Using the DASH Diet For Kidney Disease

Should you tweak the popular DASH diet if you have kidney disease?

Fresh fruits and vegetables
Sean Gallup / Getty Images

Managing chronic kidney disease (CKD) usually takes a two-pronged approach. There is what the physician does with the tests and the fancy pills, but then there is what you do at home. And what you do at home is perhaps equally if not more important than what the nephrologist does for you in the office. You need to watch your blood pressure and eat at a kidney-friendly diet

Let's take a moment to talk about the popular DASH diet eating plan that is probably the most recommended diet plan for people with high blood pressure. But is it applicable if you also happen to have kidney disease? 

WHAT IS THE DASH DIET EATING PLAN?

Alarmed at the increasing incidence of high blood pressure (hypertension) in the US, the National Institutes of Health (NIH) conducted a multi-center study in 1992 to see how diet influences blood pressure, and what diet plan might be best for keeping blood pressure controlled. It compared typical American diets of the day to other diets including the so-called DASH diet. In a nutshell, the study found that people who ate the DASH diet showed a significant lowering of their blood pressure in as little as 2 weeks.

The DASH acronym stands for Dietary Approaches to Stop Hypertension. The approach emphasizes intake of fruits, vegetables, and low-fat dairy; while limiting intake of sodium, sugar, and red meat. It is low in saturated and trans fats and high in calcium, potassium, magnesium, fiber, and protein.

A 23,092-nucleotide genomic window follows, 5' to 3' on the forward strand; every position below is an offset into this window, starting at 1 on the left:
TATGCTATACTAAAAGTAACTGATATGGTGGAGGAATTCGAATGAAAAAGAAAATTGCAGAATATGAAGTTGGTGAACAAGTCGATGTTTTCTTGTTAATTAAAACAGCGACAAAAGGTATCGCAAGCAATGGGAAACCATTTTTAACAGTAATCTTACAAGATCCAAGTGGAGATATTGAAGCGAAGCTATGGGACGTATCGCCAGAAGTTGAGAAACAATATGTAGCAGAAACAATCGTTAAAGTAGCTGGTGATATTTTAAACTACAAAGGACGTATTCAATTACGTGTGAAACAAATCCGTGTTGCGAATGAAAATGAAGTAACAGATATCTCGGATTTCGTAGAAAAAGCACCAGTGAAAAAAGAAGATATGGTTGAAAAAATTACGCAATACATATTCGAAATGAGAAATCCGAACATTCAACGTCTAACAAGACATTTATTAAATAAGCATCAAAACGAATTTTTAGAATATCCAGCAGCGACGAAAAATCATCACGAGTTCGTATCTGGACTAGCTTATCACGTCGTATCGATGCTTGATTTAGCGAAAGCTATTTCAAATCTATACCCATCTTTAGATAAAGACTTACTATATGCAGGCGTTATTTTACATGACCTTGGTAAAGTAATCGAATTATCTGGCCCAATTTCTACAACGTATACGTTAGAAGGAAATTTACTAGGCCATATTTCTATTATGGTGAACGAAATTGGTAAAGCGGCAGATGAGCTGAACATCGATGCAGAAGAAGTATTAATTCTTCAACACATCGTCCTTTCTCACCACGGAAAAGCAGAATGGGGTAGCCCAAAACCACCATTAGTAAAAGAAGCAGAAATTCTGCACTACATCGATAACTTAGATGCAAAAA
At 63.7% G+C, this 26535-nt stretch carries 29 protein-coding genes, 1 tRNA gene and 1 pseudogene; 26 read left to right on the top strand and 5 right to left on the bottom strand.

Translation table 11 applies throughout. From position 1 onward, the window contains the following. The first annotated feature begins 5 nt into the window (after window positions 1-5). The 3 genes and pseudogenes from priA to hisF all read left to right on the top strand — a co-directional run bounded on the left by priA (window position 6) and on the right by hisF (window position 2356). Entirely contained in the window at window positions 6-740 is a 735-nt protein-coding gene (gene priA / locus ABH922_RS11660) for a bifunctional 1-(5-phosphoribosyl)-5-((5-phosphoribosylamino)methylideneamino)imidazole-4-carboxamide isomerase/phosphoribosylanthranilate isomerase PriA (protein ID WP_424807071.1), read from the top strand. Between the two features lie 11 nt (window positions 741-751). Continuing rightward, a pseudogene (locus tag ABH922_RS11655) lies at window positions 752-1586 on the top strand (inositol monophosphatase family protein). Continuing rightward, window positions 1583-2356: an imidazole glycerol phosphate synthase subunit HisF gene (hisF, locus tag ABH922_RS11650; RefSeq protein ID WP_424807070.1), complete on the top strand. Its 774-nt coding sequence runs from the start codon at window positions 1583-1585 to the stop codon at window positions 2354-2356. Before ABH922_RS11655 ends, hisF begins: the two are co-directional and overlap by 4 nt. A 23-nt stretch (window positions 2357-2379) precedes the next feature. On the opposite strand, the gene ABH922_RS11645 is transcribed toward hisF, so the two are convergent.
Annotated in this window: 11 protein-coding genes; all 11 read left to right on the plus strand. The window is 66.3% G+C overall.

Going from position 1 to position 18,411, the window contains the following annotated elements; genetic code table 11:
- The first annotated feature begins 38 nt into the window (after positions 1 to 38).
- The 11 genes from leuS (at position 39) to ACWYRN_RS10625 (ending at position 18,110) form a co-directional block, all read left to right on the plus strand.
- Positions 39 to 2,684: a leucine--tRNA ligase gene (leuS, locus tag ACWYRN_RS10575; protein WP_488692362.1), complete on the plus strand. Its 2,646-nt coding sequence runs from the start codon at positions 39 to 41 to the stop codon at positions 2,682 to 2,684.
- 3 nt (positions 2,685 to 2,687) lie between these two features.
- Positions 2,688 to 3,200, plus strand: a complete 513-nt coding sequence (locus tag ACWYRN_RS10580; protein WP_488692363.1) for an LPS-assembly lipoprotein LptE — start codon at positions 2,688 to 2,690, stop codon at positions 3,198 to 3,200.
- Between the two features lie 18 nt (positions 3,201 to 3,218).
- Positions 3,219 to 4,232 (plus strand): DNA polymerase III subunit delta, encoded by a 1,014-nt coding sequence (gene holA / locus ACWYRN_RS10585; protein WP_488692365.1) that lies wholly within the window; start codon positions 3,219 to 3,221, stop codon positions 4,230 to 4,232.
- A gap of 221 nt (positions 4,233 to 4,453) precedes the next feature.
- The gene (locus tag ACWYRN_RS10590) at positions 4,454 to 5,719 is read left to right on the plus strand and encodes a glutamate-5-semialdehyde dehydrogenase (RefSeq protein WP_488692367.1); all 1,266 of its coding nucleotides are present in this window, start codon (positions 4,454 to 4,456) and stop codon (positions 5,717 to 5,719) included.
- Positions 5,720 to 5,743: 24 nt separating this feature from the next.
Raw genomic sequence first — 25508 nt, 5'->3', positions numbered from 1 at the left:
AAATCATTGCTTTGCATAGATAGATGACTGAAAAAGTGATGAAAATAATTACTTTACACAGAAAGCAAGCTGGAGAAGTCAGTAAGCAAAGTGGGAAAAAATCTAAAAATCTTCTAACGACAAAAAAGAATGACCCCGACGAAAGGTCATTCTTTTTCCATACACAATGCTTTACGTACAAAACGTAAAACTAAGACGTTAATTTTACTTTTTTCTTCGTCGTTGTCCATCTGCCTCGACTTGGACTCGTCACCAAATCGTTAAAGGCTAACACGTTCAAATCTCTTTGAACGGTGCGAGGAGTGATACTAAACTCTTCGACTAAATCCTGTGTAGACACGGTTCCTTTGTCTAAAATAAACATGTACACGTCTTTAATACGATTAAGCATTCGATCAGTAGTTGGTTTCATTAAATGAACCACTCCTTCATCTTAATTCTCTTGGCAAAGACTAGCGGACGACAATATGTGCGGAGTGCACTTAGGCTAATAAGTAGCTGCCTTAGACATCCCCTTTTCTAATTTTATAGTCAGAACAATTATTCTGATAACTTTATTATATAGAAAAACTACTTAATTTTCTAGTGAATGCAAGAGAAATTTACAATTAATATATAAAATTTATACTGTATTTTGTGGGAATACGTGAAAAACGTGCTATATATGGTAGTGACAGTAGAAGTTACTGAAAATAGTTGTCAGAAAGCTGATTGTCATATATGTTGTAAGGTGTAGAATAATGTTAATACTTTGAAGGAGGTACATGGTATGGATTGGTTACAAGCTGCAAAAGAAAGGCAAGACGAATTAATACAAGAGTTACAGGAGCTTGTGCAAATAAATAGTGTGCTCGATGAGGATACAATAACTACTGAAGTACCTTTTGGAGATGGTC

Here is how you should be getting your daily calories if you stick to the DASH plan:

(For a 2000-calorie diet. Table courtesy National Heart, Lung, and Blood Institute)

Total fat 27% of calories
Saturated fat 6% of calories
Protein 18% of calories
Carbohydrate 55% of calories
Cholesterol 150 mg
Sodium 2,300 mg
Potassium 4,700 mg
Calcium 1,250 mg
Magnesium 500 mg
Fiber 30 g

Understanding the DASH Diet in Plain English

Knowledge of portion sizes can help the average person understand what to eat and in what quantities. Enter your friendly dietitian, who will put it together for you. Here is what it should look like, based on different levels of calorie intake:

Food group 1,200
calories
1,400
calories
1,600
calories
1,800
calories
2,000
calories
2,600
calories
3,100
calories
Grains 4–5 5–6 6 6 6–8 10–11 12–13
Vegetables 3–4 3–4 3–4 4–5 4–5 5–6 6
Fruits 3–4 4 4 4–5 4–5 5–6 6
Fat-free or low-fat dairy products 2–3 2–3 2–3 2–3 2–3 3 3–4
Lean meats, poultry, and fish 3 or less 3–4 or less 3–4 or less 6 or less 6 or less 6 or less 6–9
Nuts, seeds, and legumes 3 per week 3 per week 3–4 per week 4 per week 4–5 per week 1 1
Fats and oil 1 1 2 2–3 2–3 3 4
Sweets and added sugar 3 or less per week 3 or less per week 3 or less per week 5 or less per week 5 or less per week 2 or less per week 2 or less per week
Maximum sodium intake 2,300 mg/day 2,300 mg/day 2,300 mg/day 2,300 mg/day 2,300 mg/day 2,300 mg/day 2,300 mg/day
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